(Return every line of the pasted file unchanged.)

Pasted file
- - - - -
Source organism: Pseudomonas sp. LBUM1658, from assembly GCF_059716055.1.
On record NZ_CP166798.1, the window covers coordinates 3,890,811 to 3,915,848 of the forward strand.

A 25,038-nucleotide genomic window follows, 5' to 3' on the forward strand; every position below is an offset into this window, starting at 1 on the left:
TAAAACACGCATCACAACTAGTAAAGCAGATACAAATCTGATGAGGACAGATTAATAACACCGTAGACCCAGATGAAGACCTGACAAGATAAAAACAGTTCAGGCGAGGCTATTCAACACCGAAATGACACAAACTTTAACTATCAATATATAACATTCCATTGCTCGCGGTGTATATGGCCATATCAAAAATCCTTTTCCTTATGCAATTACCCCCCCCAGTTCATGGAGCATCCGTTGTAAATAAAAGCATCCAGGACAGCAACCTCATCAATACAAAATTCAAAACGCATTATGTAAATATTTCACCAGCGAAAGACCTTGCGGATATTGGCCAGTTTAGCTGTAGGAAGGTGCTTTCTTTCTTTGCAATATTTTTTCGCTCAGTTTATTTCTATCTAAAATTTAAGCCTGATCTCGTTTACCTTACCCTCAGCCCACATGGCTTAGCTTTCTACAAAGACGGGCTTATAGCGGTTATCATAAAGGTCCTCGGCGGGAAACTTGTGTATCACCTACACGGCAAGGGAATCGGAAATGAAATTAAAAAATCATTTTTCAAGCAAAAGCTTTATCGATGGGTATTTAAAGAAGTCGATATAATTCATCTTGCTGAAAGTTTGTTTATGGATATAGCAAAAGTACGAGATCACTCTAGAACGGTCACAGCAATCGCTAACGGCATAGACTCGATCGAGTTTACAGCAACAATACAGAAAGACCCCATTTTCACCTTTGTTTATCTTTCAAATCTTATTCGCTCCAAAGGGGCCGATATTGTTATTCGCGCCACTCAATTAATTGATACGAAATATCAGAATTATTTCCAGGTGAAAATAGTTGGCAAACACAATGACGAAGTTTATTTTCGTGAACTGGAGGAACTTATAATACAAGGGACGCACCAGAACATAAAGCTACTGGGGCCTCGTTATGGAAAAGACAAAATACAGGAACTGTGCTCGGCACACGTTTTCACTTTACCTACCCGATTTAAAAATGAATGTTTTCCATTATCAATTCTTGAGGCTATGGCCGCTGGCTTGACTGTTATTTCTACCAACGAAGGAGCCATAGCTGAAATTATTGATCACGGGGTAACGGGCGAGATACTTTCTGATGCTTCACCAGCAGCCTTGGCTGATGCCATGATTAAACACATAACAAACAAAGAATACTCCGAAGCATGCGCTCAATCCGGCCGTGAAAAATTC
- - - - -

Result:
Source organism: Pseudomonas sp. LBUM1658, from assembly GCF_059716055.1.
On record NZ_CP166798.1, the window covers coordinates 3,890,811 to 3,915,848 of the forward strand.

A 25,038-nucleotide genomic window follows, 5' to 3' on the forward strand; every position below is an offset into this window, starting at 1 on the left:
TAAAACACGCATCACAACTAGTAAAGCAGATACAAATCTGATGAGGACAGATTAATAACACCGTAGACCCAGATGAAGACCTGACAAGATAAAAACAGTTCAGGCGAGGCTATTCAACACCGAAATGACACAAACTTTAACTATCAATATATAACATTCCATTGCTCGCGGTGTATATGGCCATATCAAAAATCCTTTTCCTTATGCAATTACCCCCCCCAGTTCATGGAGCATCCGTTGTAAATAAAAGCATCCAGGACAGCAACCTCATCAATACAAAATTCAAAACGCATTATGTAAATATTTCACCAGCGAAAGACCTTGCGGATATTGGCCAGTTTAGCTGTAGGAAGGTGCTTTCTTTCTTTGCAATATTTTTTCGCTCAGTTTATTTCTATCTAAAATTTAAGCCTGATCTCGTTTACCTTACCCTCAGCCCACATGGCTTAGCTTTCTACAAAGACGGGCTTATAGCGGTTATCATAAAGGTCCTCGGCGGGAAACTTGTGTATCACCTACACGGCAAGGGAATCGGAAATGAAATTAAAAAATCATTTTTCAAGCAAAAGCTTTATCGATGGGTATTTAAAGAAGTCGATATAATTCATCTTGCTGAAAGTTTGTTTATGGATATAGCAAAAGTACGAGATCACTCTAGAACGGTCACAGCAATCGCTAACGGCATAGACTCGATCGAGTTTACAGCAACAATACAGAAAGACCCCATTTTCACCTTTGTTTATCTTTCAAATCTTATTCGCTCCAAAGGGGCCGATATTGTTATTCGCGCCACTCAATTAATTGATACGAAATATCAGAATTATTTCCAGGTGAAAATAGTTGGCAAACACAATGACGAAGTTTATTTTCGTGAACTGGAGGAACTTATAATACAAGGGACGCACCAGAACATAAAGCTACTGGGGCCTCGTTATGGAAAAGACAAAATACAGGAACTGTGCTCGGCACACGTTTTCACTTTACCTACCCGATTTAAAAATGAATGTTTTCCATTATCAATTCTTGAGGCTATGGCCGCTGGCTTGACTGTTATTTCTACCAACGAAGGAGCCATAGCTGAAATTATTGATCACGGGGTAACGGGCGAGATACTTTCTGATGCTTCACCAGCAGCCTTGGCTGATGCCATGATTAAACACATAACAAACAAAGAATACTCCGAAGCATGCGCTCAATCCGGCCGTGAAAAATTC